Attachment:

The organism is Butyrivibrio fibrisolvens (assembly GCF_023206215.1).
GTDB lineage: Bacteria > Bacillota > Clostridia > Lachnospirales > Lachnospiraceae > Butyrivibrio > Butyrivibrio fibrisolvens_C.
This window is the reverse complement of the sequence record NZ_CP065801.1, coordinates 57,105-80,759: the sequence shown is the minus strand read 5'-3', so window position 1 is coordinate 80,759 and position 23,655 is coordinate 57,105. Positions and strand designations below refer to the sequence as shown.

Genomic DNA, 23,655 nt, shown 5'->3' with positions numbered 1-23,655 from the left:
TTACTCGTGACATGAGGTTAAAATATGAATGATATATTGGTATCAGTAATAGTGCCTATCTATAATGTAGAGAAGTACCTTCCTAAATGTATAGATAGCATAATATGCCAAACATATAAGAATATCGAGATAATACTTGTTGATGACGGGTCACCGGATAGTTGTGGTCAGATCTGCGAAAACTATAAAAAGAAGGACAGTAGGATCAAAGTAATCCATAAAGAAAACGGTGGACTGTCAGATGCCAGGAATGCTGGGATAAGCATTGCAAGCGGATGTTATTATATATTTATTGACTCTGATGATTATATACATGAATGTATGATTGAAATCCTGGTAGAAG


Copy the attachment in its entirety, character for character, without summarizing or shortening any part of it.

The organism is Butyrivibrio fibrisolvens (assembly GCF_023206215.1).
GTDB lineage: Bacteria > Bacillota > Clostridia > Lachnospirales > Lachnospiraceae > Butyrivibrio > Butyrivibrio fibrisolvens_C.
This window is the reverse complement of the sequence record NZ_CP065801.1, coordinates 57,105-80,759: the sequence shown is the minus strand read 5'-3', so window position 1 is coordinate 80,759 and position 23,655 is coordinate 57,105. Positions and strand designations below refer to the sequence as shown.

Genomic DNA, 23,655 nt, shown 5'->3' with positions numbered 1-23,655 from the left:
TTACTCGTGACATGAGGTTAAAATATGAATGATATATTGGTATCAGTAATAGTGCCTATCTATAATGTAGAGAAGTACCTTCCTAAATGTATAGATAGCATAATATGCCAAACATATAAGAATATCGAGATAATACTTGTTGATGACGGGTCACCGGATAGTTGTGGTCAGATCTGCGAAAACTATAAAAAGAAGGACAGTAGGATCAAAGTAATCCATAAAGAAAACGGTGGACTGTCAGATGCCAGGAATGCTGGGATAAGCATTGCAAGCGGATGTTATTATATATTTATTGACTCTGATGATTATATACATGAATGTATGATTGAAATCCTGGTAGAAG